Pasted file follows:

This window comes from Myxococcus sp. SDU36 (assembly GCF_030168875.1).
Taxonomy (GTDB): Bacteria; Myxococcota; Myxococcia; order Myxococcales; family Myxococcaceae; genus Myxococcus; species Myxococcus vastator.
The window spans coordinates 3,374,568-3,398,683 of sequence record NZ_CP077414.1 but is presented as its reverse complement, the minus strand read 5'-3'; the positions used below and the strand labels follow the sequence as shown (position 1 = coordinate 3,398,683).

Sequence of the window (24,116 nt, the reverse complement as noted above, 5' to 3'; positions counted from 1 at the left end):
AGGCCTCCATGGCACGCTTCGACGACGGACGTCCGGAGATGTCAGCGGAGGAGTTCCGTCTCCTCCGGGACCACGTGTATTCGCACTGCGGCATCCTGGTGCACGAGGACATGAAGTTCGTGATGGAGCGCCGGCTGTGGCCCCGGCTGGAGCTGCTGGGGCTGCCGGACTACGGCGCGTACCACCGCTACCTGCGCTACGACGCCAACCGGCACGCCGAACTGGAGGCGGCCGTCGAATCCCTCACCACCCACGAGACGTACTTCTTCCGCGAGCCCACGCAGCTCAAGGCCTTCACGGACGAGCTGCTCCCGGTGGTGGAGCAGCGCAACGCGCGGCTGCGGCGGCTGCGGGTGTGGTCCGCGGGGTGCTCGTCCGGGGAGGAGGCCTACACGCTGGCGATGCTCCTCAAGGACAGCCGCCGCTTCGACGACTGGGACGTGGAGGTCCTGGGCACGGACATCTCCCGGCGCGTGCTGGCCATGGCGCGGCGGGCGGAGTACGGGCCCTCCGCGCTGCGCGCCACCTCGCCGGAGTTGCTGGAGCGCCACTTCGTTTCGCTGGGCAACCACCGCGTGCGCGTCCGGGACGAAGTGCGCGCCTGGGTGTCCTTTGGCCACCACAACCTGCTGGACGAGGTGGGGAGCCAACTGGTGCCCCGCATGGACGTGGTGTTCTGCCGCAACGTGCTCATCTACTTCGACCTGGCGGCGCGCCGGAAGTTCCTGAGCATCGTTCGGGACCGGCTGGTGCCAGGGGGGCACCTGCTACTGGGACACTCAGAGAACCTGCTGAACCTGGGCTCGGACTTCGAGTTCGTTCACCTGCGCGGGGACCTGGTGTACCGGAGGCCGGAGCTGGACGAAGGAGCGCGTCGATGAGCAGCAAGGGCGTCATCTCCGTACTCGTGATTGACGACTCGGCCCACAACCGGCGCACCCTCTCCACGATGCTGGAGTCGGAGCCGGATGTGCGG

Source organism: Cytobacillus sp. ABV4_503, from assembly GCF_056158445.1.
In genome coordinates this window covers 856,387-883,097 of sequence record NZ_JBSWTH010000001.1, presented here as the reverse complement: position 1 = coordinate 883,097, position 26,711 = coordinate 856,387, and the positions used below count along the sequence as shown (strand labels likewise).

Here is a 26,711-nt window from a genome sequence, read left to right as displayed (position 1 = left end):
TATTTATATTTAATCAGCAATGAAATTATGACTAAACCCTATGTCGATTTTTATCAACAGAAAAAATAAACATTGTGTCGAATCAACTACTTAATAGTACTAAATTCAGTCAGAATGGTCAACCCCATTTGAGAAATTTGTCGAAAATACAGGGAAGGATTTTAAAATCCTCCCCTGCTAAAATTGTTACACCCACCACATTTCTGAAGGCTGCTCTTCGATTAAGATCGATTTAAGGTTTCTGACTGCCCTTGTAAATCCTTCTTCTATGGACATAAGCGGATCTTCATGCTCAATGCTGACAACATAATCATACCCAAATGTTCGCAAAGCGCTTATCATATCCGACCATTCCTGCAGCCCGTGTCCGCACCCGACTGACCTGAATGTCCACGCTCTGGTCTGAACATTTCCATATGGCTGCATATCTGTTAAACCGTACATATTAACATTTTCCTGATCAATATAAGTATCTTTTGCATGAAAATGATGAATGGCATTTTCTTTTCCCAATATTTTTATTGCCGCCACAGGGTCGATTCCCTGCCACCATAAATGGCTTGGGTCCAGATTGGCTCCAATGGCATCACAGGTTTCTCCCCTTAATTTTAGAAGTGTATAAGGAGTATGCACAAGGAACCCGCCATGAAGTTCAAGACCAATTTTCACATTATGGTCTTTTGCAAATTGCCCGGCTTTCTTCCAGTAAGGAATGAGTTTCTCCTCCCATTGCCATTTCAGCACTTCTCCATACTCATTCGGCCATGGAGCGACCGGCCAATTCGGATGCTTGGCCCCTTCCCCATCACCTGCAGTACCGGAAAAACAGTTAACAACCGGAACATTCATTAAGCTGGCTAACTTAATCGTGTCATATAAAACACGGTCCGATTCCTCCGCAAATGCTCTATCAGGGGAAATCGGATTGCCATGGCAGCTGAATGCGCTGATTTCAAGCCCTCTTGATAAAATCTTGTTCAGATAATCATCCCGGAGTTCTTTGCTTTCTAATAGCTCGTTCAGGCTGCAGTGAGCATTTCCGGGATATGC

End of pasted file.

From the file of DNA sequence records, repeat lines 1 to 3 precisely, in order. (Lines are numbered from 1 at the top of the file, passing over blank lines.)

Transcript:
This window comes from Myxococcus sp. SDU36 (assembly GCF_030168875.1).
Taxonomy (GTDB): Bacteria; Myxococcota; Myxococcia; order Myxococcales; family Myxococcaceae; genus Myxococcus; species Myxococcus vastator.
The window spans coordinates 3,374,568-3,398,683 of sequence record NZ_CP077414.1 but is presented as its reverse complement, the minus strand read 5'-3'; the positions used below and the strand labels follow the sequence as shown (position 1 = coordinate 3,398,683).